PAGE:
Our Mathematics curriculum prepares all children at Mersham, including our SEND and disadvantaged pupils, for life after Primary School.
Our yearly curriculum is bespoke to each cohort and continually identifies known gaps in knowledge and skills. Practitioners use quality first teaching methods and accurate in-class, formative assessment to identify and support gaps in children’s learning and planning evolves throughout the year as a result of this. We teach pupils to make connections between areas of Mathematics and, where possible, allow them to make connections to real-life contexts so that their learning has meaning and purpose.
Mathematics is embedded in our curriculum and children experience and apply their knowledge and understanding in other inter-connected subject areas. Our pupils develop independence through their use of manipulatives, jottings and the Maths learning environment. We aim for all children to develop Mathematical fluency in the fundamentals of Mathematics; promoting independent and ambitious learners and thinkers. All our pupils are given opportunities to reason and problem solve. Within lessons, collaboration and discussion supports children in applying vocabulary and confidently verbalising their reasoning.
Teachers set high expectations through a challenging curriculum and mistakes are seen as valuable learning opportunities. Our pupils develop their resilience and perseverance through a challenging curriculum that promotes risk-taking and reflection. Within classes, children move through the curriculum at broadly the same pace. Pupils who grasp concepts rapidly are challenged through sophisticated problems and questioning. Children in EYFS and KS1 gain a secure understanding of counting and number.
How is Mathematics taught?
All pupils at Mersham are mathematicians and have opportunities to:
- Develop a level of fluency that builds confidence in manipulating numbers and making connections.
- Reason about Mathematics, using secure mathematical vocabulary.
- Apply Maths fluently in other areas of the curriculum and see its use and application in everyday life.
- Be resilient and problem solve.
- Express their understanding in a variety of ways (verbally, using concrete manipulatives, informal jottings, formal methods)
The Foundations of our Maths Curriculum (What is taught and where?)
The aims of the National Curriculum are sophisticatedly woven into our whole school Maths Curriculum design, enabling all children at Mersham to:
- Become fluent in the fundamentals of mathematics, including through varied and frequent practice with increasingly complex problems over time, so that pupils develop conceptual understanding and the ability to recall and apply knowledge rapidly and accurately.
- Reason mathematically by following a line of enquiry, conjecturing relationships and generalisations, and developing an argument, justification or proof using mathematical language
- Can solve problems by applying their mathematics to a variety of routine and nonroutine problems with increasing sophistication, including breaking down problems into a series of simpler steps and persevering in seeking solutions.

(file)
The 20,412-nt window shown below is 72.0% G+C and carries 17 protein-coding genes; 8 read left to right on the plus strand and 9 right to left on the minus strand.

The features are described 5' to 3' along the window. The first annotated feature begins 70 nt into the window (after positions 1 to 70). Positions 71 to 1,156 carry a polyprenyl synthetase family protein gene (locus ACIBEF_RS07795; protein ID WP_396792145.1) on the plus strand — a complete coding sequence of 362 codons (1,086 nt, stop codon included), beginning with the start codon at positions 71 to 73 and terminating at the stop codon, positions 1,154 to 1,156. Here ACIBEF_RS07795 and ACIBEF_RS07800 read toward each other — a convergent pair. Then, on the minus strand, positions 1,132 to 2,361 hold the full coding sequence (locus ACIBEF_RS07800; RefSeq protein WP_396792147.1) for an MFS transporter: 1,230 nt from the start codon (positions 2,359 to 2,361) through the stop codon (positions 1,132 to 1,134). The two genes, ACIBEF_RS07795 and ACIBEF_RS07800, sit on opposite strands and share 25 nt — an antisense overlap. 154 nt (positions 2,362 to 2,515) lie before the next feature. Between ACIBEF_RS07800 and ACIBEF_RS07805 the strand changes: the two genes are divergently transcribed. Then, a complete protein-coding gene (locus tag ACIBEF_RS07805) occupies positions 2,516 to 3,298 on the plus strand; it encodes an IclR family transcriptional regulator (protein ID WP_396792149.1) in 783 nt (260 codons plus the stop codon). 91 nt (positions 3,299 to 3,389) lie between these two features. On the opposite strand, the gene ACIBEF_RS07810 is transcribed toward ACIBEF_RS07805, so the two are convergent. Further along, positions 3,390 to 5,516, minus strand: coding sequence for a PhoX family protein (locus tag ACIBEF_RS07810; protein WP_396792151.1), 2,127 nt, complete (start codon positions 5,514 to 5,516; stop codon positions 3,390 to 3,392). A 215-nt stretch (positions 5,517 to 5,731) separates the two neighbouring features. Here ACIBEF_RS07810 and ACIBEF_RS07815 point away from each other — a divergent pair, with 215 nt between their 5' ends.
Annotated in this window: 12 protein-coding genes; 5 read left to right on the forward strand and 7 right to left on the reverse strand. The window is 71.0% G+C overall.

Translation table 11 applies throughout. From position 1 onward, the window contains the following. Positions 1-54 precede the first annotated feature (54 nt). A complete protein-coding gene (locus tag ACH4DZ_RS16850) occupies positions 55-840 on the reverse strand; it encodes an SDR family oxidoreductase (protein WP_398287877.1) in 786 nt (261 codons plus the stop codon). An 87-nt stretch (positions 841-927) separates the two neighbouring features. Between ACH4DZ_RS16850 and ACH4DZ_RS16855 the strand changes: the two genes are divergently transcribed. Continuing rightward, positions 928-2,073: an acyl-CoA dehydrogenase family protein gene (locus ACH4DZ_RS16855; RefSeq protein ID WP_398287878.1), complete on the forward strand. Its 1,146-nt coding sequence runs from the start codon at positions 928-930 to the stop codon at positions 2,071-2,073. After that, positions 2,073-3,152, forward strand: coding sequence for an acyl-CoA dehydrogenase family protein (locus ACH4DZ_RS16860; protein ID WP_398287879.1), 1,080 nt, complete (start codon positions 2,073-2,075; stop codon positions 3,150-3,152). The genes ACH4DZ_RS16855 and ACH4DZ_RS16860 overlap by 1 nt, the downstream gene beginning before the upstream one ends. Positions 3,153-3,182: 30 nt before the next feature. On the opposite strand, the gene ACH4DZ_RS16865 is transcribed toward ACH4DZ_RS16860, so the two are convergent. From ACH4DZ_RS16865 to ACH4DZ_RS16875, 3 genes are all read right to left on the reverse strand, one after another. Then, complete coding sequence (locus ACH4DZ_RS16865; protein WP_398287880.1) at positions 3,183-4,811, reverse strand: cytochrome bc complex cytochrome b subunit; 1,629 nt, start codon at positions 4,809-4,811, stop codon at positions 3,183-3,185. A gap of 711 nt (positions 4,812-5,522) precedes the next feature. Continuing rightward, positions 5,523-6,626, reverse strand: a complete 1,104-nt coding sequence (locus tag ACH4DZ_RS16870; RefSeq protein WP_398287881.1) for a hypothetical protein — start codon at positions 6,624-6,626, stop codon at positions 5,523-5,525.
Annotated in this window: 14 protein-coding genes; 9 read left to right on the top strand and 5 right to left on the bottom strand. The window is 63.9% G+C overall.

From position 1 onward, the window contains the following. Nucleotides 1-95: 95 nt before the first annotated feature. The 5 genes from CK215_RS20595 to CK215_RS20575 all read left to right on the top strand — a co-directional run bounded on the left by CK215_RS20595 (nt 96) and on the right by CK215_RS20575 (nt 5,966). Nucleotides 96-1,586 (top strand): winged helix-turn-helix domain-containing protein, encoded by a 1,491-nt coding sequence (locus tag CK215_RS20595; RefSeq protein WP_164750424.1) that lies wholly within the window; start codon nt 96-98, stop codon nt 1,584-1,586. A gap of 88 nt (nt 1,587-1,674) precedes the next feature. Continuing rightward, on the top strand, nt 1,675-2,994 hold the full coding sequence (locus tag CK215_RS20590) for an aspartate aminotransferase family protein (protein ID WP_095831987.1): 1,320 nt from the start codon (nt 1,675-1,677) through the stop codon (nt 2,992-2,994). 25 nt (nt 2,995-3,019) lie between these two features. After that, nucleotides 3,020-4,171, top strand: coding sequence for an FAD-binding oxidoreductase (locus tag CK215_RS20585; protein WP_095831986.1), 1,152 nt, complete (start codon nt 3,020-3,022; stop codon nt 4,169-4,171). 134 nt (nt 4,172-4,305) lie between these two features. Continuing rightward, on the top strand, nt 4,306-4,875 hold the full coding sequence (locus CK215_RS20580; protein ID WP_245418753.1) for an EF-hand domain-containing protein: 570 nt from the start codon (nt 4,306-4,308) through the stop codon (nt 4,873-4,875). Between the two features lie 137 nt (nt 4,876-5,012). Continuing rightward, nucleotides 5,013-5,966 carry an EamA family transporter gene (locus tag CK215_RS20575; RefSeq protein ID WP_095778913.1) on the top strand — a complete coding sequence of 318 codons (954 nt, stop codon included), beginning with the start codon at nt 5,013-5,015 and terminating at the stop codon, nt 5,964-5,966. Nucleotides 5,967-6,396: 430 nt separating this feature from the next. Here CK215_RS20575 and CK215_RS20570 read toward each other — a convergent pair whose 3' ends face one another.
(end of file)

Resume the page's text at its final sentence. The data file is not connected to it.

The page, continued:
(National Curriculum, 2014)
- Yearly overviews (which are adapted each year to suit the needs of each cohort) outline progression in each new concept/block of learning and display the National Curriculum objectives, the ‘Ready to Progress Criteria’ (NCETM) and the White Rose small steps. These documents serve as a working document to evidence gaps in prior learning and areas for future development. By combining these elements, we have designed the foundations of a robust Maths curriculum.
- The ‘Ready to Progress Criteria’ are used to prioritise the most important Maths knowledge and understanding in each year group, but breadth is provided in other key areas (e.g. fractions in KS1).
- ‘Maths Mastery’ is continuing to be strategically introduced in classes through our involvement in the Maths Hub and the key elements of; Fluency, Variation, Representation and Structure, Mathematical Thinking and Coherence, will become further embedded in our teaching of Maths.
- White Rose planning structure is utilised to ensure that sufficient weighting is given to priority concepts.
How the Curriculum is Implemented (What it looks like in practice)
- White Rose resources are used to supplement lesson activity design and their consistent use of models and representations avoids cumulative disfluency and ensures cohesion.
- Children are ‘exposed’ to Maths daily in classes. This can be through direct teaching in lessons, the learning environment or via teachers and support staff facilitating mathematical thinking in play activities in EYFS.
- Children are given regular opportunities to reason mathematically by following a line of enquiry, conjecturing relationships and generalisations, and developing an argument, justification or proof using mathematical language.
- Conceptual fluency is developed through the careful selection of a variety of representations and models. These are consistent and built upon throughout the school to provide cohesion.
- Opportunities are sought to make Maths activities active.
- Teachers apply variation (both procedural and conceptual) to their lesson activities to develop fluency and support children in making connections.
- From EYFS-KS2, teachers understand the importance of manipulatives to support teaching and understanding of concepts.
- Children’s understanding progresses from ‘Concrete’, to ‘Pictorial’, to ‘Abstract’ within concepts.
- Opportunities for regular consolidation, pre-teaching or intervention is provided for those learners who are not sufficiently fluent.